Wakanda rising: Black Panther and commodity production in the Disney universe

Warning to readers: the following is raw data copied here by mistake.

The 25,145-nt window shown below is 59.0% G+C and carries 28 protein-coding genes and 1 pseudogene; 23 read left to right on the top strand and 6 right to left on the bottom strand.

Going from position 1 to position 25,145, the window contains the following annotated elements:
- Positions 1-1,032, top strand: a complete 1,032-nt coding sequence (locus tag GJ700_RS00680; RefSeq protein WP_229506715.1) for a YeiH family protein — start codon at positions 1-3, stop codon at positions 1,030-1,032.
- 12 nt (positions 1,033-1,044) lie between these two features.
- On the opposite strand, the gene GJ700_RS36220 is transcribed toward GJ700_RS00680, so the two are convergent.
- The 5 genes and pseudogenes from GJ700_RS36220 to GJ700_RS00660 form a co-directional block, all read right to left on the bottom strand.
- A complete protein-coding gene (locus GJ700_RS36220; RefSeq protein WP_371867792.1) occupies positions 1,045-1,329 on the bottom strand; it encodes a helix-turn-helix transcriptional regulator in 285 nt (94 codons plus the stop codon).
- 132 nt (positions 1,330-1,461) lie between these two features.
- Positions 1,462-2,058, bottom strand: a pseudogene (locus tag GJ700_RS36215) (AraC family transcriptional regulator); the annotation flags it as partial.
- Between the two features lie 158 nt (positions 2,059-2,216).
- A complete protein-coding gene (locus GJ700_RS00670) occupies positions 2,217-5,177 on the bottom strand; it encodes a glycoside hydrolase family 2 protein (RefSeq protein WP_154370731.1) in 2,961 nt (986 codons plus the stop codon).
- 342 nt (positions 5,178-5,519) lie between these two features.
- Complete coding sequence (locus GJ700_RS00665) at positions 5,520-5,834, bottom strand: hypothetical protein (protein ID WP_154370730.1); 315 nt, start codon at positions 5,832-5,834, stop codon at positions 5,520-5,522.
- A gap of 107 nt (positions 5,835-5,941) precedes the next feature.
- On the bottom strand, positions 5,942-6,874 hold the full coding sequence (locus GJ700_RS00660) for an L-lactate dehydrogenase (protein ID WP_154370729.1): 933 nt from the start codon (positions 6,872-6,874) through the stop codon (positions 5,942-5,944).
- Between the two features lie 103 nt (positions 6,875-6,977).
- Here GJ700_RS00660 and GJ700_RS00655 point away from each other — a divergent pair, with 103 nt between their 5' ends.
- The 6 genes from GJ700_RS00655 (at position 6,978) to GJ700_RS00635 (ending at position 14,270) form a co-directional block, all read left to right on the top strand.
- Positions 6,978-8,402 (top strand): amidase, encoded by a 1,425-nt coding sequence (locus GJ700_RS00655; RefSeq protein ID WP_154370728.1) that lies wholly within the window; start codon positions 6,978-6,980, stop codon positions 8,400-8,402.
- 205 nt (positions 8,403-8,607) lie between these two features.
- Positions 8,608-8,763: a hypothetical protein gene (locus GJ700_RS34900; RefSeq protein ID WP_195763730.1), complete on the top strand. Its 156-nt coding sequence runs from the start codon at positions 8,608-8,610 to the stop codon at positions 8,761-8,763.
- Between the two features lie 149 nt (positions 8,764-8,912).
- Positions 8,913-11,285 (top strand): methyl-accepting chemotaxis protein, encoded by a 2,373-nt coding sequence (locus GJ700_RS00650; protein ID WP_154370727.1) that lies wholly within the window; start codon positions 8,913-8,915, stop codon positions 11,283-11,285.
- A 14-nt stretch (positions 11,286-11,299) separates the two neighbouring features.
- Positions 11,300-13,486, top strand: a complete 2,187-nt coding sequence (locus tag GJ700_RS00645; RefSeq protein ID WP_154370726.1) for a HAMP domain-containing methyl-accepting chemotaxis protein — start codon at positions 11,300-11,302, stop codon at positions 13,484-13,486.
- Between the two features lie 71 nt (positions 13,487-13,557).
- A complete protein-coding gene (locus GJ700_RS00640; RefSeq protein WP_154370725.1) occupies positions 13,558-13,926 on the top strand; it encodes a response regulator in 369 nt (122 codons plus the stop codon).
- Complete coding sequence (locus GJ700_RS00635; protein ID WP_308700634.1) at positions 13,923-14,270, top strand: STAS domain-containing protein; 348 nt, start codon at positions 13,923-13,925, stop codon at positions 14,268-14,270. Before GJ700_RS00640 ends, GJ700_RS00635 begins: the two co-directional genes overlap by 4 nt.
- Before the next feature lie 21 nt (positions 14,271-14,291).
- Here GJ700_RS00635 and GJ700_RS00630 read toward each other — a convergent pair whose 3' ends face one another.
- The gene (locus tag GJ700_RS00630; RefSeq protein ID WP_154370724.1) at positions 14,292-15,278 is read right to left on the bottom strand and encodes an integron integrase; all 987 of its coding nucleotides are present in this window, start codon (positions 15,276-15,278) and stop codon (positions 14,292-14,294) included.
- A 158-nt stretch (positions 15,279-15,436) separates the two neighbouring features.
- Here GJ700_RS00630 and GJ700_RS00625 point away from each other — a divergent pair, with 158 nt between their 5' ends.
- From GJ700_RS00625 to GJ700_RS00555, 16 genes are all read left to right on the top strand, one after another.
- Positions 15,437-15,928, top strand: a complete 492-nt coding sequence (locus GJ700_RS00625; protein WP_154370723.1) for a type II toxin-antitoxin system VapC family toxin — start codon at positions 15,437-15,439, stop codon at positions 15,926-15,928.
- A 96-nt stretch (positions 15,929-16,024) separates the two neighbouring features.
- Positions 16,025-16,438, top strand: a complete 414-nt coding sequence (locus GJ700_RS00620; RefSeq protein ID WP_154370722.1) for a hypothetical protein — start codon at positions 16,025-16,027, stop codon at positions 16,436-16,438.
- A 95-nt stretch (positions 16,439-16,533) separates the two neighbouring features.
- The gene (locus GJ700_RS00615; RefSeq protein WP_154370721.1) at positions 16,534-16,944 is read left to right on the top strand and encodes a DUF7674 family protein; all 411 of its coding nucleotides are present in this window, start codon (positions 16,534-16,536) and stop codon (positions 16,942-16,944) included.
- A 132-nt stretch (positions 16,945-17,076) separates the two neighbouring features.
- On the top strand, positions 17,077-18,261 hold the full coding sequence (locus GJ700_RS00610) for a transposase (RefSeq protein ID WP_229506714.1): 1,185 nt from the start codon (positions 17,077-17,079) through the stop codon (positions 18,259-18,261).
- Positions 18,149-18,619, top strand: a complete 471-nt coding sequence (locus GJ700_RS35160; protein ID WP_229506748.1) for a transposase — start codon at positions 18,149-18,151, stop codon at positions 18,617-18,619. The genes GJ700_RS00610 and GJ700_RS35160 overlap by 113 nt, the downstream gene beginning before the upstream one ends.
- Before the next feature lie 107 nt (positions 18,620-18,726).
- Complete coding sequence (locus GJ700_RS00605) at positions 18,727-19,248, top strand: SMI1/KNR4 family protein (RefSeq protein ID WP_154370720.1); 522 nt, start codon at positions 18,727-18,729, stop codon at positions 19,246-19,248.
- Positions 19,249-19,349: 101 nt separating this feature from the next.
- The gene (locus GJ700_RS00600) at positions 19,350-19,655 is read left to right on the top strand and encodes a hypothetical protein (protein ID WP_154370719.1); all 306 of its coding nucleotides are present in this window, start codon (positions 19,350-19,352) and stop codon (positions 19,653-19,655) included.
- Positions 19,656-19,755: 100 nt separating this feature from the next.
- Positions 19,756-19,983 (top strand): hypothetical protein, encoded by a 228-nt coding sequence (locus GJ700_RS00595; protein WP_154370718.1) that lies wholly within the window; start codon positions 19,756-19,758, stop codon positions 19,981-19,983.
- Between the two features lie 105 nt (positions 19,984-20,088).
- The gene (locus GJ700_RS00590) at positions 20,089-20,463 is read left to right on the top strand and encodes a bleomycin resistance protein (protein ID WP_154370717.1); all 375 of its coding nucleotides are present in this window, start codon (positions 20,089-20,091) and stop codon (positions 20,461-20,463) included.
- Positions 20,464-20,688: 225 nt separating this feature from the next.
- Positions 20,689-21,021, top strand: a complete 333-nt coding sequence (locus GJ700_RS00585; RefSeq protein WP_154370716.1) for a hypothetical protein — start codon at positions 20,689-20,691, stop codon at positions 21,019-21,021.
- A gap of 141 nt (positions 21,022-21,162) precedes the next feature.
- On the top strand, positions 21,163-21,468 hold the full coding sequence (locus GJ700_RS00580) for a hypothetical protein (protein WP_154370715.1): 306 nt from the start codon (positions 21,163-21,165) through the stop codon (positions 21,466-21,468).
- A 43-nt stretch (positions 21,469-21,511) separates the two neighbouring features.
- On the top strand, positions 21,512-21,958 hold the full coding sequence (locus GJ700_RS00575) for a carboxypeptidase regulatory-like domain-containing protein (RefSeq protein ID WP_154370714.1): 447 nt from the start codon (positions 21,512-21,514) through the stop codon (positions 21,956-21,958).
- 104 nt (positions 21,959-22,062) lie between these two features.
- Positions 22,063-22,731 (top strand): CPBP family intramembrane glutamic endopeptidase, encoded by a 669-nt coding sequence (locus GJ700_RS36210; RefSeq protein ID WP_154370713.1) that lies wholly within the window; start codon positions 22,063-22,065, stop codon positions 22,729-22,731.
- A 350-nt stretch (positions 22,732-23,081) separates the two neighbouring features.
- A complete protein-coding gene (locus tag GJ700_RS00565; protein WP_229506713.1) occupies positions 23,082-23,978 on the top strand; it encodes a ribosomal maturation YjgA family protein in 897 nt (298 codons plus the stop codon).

This article examines the superhero film Black Panther as a cultural commodity produced and distributed within an industrial capitalist system. The film has not only generated millions of dollars for the Disney Company, but has also stoked collective imaginations and energised the agency of audiences with its portrayal of the Afrofuturistic utopia, the kingdom of Wakanda, untouched by the ravages of colonialism and ruled by benevolent leaders endowed with superpowers. The film, is currently ranked first in terms of its lifetime gross revenues in the categories of comic book daptation and superhero film and is the most successful of the Marvel Cinematic Universe characters’ films so far. Black Panther’s many firsts in the superhero genre reflect its non-financial feats: first to feature an almost entirely Black cast; first top-grossing film with an almost entirely Black cast; and biggest debut for an African American director (Disney 2018a). I demonstrate that while Black Panther showcases the work of African American filmmakers, storytellers and artists, and recognises Afrofuturism narratives, the film is also a commodity that sustains the system that produced it. Recognising and establishing the connections between commodity, cultural production and economics also offers a chance to identify opportunities for counter-hegemonies and challenges to the systemic erasure of Afro-histories.